The following is a conversation between Deval Patrick, the former Governor of the State of Massachusetts, and currently the Managing Director of Bain Capital Double Impact Fund, and Denver Frederick, Host of The Business of Giving on AM 970 The Answer WNYM, in New York City.
Denver: When you’ve been the successful, two-term governor from the State of Massachusetts, and as someone who has always been very thoughtful and conscious of the need to serve, you have a lot of interesting options from which to choose when you decide to leave office. For my next guest, that choice was clear. It was impact investing and the vast potential it holds to help create a more equitable, just, and healthy society. He is Governor Deval Patrick, two-time governor from the State of Massachusetts, and currently the managing director of the Bain Capital Double Impact Fund. Good evening, Governor, and welcome to The Business of Giving.
Deval: Thank you very much for having me.
Denver: Let me follow up on that introduction. You have been bitten by the impact investing bug. How did this first get on your radar? And what helped you decide to dedicate this part of your career to helping to build this field?
Deval: I first learned about the field through social impact bonds, which was the concept invented really by Sir Ronald Cohen from the UK– himself, a successful, regular way private equity investor, as you may know, who came up with the notion of bringing private capital in alongside public funds to innovate around solving public policy issues. He and an American colleague, Tracy Palandjian were coming through the United States to try out this idea with various governors and mayors, and I met them.
I loved the idea. I loved it, Denver, in part because I think lots of people in office, and lots of citizens are interested in innovation in public policy. Any successful innovation requires an atmosphere where you have a tolerance for failure. But in fact, politics punishes failure. So you get less innovation than I think we would like, or indeed that we need. So, the idea of being able to have this laboratory over on the side where you can try some things with social impact funds using private money… And if they work and there’s a savings, you have a proof point, you can show to the legislature and to the public, is a wonderful idea. We did two of the early ones in the United States before I left office in its early days. I think they’re going well anyway. Pay for success. Ronnie went on to create an impact investing fund. He was getting returns comparable to other venture firms. I really love that concept, and I thought that’s the sort of thing I’d like to try to do.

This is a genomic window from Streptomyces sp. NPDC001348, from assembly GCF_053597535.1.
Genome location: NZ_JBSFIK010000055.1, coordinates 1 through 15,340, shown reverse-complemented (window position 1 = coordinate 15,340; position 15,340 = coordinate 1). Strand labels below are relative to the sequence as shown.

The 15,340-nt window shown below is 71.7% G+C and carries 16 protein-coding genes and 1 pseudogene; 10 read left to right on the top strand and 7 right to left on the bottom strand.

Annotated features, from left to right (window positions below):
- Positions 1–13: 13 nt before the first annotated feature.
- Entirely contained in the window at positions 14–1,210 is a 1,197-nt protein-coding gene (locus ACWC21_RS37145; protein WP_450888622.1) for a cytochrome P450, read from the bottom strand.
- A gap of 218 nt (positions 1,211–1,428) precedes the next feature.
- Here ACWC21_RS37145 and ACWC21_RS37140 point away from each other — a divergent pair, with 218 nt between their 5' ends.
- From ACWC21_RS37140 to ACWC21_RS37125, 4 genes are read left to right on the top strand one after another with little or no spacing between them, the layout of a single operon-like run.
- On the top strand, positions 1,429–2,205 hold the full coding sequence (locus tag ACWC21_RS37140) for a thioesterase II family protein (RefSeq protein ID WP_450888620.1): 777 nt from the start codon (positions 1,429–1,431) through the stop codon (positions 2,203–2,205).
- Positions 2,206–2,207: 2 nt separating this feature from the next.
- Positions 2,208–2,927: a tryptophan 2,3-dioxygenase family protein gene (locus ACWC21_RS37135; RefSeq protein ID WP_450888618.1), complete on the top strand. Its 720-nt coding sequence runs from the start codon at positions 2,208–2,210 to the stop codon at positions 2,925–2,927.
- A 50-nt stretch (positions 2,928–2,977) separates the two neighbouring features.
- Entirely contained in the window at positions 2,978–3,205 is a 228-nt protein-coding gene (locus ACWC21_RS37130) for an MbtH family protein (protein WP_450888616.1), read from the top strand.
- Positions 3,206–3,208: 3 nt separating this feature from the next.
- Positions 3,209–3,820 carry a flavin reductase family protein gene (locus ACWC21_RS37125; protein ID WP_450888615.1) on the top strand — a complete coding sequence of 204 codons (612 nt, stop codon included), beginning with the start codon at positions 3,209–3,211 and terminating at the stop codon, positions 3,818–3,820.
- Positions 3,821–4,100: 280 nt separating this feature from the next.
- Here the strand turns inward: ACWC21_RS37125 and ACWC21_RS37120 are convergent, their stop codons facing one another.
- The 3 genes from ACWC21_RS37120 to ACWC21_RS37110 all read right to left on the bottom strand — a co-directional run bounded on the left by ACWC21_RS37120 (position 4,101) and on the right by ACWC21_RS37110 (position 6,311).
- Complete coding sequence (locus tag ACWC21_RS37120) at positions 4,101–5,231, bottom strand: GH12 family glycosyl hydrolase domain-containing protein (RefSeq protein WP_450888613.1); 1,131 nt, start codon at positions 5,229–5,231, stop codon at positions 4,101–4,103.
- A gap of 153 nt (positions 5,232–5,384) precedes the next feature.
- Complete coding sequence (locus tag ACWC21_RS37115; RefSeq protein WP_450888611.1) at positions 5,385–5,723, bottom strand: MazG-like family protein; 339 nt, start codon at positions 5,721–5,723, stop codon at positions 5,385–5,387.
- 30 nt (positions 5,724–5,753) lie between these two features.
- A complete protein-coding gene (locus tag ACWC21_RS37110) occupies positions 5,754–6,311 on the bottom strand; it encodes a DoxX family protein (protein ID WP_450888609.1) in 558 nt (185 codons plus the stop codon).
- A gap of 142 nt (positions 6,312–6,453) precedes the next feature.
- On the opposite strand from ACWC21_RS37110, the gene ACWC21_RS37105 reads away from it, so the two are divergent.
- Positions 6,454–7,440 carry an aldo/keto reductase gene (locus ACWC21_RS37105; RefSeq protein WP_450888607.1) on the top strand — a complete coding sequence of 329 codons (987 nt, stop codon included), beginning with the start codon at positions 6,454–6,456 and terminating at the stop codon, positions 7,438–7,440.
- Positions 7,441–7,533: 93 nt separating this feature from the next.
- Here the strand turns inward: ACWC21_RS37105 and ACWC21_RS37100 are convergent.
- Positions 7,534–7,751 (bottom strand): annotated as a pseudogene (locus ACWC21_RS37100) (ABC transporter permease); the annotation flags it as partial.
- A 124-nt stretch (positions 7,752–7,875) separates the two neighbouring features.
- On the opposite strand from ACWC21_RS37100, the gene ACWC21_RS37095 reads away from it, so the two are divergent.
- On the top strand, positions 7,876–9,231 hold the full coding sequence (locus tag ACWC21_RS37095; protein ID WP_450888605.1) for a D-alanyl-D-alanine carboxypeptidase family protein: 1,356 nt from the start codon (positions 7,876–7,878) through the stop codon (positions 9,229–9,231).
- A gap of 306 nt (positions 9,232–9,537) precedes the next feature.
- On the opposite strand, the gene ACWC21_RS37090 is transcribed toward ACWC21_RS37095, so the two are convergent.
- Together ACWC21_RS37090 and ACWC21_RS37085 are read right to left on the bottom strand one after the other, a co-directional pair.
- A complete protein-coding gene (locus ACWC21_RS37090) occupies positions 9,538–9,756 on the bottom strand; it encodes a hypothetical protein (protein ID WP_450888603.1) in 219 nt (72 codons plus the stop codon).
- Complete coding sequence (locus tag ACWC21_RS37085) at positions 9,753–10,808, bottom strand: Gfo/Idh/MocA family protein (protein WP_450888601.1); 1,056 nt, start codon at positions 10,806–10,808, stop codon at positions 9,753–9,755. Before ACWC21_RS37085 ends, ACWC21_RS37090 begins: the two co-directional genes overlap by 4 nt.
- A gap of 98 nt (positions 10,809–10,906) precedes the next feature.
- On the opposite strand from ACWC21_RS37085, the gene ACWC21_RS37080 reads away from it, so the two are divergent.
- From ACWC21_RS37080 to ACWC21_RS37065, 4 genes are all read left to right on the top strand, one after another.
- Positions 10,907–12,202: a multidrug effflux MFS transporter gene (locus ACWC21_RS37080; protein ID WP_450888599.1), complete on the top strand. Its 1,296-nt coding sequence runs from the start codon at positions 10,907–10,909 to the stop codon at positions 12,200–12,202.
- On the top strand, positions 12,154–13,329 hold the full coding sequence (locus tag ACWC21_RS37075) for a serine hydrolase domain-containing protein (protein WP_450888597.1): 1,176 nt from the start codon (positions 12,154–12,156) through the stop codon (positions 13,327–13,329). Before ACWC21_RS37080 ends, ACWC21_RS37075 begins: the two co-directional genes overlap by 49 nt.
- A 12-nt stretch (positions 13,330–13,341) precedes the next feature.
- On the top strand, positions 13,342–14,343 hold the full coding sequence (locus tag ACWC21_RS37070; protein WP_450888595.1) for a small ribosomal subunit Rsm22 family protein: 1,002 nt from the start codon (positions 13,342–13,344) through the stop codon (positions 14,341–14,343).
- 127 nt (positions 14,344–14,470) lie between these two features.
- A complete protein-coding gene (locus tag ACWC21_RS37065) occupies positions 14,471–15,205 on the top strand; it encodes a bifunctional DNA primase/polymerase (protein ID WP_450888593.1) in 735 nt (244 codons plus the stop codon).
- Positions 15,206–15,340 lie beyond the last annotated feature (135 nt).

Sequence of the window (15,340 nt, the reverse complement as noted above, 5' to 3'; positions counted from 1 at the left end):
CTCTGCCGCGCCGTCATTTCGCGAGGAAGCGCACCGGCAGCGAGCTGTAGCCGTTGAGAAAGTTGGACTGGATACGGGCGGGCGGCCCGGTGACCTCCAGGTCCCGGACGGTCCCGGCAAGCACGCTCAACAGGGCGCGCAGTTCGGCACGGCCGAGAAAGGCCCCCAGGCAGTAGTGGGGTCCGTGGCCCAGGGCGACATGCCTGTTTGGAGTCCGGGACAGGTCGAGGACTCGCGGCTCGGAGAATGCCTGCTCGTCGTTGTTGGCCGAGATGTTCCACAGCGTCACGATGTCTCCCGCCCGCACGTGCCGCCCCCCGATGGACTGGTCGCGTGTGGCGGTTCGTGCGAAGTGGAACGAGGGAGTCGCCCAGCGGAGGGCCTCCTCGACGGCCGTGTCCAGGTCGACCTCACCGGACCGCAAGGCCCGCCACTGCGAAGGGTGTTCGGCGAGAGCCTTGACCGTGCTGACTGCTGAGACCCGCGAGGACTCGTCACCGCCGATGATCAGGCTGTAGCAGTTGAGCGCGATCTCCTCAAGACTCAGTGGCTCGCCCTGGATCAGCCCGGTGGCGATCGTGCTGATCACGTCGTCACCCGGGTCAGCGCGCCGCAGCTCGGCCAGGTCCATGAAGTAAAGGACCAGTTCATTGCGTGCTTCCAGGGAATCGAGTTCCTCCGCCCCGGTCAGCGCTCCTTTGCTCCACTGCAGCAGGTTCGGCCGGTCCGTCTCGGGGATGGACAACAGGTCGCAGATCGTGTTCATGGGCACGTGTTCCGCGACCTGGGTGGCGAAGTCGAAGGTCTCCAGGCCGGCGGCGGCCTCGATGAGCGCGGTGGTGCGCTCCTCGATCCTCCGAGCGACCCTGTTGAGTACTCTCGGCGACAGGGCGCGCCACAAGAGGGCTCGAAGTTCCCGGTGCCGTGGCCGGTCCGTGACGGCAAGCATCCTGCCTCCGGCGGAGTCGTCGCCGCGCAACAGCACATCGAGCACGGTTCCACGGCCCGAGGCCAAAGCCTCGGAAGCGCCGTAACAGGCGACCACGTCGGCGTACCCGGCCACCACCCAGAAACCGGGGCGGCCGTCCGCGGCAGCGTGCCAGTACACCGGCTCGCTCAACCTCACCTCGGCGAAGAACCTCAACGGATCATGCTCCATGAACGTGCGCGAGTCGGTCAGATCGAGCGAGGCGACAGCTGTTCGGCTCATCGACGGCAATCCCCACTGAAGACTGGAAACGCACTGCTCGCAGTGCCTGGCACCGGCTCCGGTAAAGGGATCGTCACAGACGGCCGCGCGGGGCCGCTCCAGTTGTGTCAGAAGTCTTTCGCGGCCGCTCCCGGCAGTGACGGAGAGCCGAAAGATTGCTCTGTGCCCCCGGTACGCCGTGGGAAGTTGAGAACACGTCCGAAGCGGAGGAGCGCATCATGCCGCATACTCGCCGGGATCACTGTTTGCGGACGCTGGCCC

Denver: And that’s what you’re doing. Bain Capital was not in this impact investing space. You and the firm launched the Double Impact Fund back in 2015. How did that union between the two of you come to pass?
Deval: I had friends who were there as partners. Some of them have been there since the founding, and they were interested in being coaches of mine, as I was thinking – thought partners, as I was thinking about the next thing to do. There wasn’t really any impact investing opportunity in Boston. My wife and I did want to stay in Boston. We were thinking about… I was thinking about other things to do, and I was talking to them about those other things.
At one point, one of them leaned over the table and said, “You know,” in reference to those other things, he said, “you don’t really sound passionate about those other things. What are you passionate about?” I said, “There’s this thing called impact investing; I don’t know if you’ve ever heard about it.” He said, “I can’t believe you brought that up.” I said, “Why?” He said, “Because that’s exactly what we’ve been trying to figure out how to get into the last couple of years.” Because it turns out that investors in other Bain Capital Funds from Europe have been asking about this kind of investing, and in Europe as you may know, impact investing is a more mature field. He said, “Why don’t you come in and help us figure it out?” That’s exactly what I did; we did it together. We did it in about a year’s homework together before we launched formally in 2016 with what is now the Double Impact Fund.
Denver: You went out to raise $250 million. I guess it didn’t stop there.
Deval: Indeed. We’ve raised about 40% more than we set out to. We stopped at that point. I will say, that’s a lot of money to me. In the Bain Capital world, that’s a charming little fund. We started in small, relative terms because we wanted to prove the concept and then scale, and the concept was that we could underwrite to the same financial terms as the large cap fund in smaller companies, but that we could do so without trading return for impact. So, we decided we would focus on North America on so- called lower, middle market companies, where we could generate both a superior financial return and measurable social or environmental impact in three thematic verticals… and we can talk about those.
Denver: I can’t tell you how smart I think that is. So often people want to have a big impact, and they go too big, and you really have to start small; all innovation begins by starting small and iterating and iterating and learning before you go bigger.